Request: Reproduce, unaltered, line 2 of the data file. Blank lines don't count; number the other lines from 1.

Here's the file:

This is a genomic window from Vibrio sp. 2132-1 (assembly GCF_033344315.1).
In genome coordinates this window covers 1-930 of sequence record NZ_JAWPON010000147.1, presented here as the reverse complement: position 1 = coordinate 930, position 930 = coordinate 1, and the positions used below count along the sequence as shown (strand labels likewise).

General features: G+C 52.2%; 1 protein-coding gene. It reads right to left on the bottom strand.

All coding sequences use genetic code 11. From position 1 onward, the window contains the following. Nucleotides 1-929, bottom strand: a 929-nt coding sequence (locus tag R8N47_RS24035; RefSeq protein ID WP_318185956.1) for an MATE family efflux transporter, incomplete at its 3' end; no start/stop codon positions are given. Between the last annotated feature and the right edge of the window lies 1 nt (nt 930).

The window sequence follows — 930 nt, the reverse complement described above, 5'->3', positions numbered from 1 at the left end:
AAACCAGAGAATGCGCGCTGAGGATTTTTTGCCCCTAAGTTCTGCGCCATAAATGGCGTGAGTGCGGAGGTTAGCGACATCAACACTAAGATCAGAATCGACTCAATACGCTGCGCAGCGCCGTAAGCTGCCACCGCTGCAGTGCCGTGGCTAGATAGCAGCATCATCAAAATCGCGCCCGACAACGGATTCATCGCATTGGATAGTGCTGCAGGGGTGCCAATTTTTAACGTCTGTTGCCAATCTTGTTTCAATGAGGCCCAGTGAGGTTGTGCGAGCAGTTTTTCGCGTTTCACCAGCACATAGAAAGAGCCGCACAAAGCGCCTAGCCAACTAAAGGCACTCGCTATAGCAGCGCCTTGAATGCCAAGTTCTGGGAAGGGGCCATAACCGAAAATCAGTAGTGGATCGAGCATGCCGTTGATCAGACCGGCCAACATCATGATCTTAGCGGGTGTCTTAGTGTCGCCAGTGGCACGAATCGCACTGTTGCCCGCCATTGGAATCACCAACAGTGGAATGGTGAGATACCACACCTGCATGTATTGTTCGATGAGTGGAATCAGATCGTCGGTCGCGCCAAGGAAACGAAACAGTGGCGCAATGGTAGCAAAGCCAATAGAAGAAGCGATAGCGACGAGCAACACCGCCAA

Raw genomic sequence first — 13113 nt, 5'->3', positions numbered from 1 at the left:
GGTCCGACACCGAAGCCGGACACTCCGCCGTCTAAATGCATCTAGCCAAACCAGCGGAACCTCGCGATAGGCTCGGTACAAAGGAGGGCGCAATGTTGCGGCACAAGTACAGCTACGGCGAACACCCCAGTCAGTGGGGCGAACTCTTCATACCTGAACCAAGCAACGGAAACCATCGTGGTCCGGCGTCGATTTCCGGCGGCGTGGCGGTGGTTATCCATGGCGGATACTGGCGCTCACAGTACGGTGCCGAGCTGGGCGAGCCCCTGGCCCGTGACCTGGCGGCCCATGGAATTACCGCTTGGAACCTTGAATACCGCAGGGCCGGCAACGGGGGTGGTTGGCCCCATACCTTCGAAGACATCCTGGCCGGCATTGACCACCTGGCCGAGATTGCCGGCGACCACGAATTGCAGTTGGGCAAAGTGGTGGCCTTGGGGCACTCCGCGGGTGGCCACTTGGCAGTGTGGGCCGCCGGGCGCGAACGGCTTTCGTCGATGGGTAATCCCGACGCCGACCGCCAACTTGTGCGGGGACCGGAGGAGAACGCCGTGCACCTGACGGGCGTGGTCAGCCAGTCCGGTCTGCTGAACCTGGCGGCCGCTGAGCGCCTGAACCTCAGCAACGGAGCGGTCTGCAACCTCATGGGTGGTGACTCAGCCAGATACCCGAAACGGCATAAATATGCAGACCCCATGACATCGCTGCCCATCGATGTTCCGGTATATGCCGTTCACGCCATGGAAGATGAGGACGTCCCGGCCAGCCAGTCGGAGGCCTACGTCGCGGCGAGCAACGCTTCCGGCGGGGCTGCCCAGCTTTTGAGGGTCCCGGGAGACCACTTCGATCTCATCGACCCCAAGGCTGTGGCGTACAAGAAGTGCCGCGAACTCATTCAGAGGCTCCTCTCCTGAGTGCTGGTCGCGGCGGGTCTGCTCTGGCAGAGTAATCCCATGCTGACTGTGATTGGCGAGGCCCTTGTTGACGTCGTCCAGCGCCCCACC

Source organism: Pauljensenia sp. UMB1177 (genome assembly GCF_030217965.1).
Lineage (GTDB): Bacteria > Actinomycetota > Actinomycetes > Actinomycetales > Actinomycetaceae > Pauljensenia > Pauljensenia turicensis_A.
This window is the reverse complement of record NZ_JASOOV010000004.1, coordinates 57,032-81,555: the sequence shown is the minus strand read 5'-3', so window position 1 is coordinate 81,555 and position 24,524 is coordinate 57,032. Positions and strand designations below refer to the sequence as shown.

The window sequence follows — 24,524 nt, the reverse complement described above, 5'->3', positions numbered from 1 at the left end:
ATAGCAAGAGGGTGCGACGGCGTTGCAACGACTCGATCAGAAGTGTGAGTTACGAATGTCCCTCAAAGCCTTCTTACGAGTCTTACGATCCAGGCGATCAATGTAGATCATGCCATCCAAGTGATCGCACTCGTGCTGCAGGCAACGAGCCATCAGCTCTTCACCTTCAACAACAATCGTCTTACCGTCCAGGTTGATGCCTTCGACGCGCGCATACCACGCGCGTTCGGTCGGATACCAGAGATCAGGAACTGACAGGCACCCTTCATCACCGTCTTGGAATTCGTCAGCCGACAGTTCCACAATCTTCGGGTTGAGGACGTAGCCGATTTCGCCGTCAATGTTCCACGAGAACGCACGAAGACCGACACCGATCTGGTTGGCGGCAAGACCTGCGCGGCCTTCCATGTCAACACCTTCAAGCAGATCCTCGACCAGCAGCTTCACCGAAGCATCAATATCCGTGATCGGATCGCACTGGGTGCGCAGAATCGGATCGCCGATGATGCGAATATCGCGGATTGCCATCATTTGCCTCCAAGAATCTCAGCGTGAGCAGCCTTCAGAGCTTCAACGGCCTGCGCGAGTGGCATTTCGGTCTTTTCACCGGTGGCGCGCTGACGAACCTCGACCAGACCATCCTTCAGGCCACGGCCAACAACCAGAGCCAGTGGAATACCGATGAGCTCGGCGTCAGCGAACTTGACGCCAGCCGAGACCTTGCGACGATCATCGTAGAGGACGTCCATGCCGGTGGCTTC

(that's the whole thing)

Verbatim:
In genome coordinates this window covers 1-930 of sequence record NZ_JAWPON010000147.1, presented here as the reverse complement: position 1 = coordinate 930, position 930 = coordinate 1, and the positions used below count along the sequence as shown (strand labels likewise).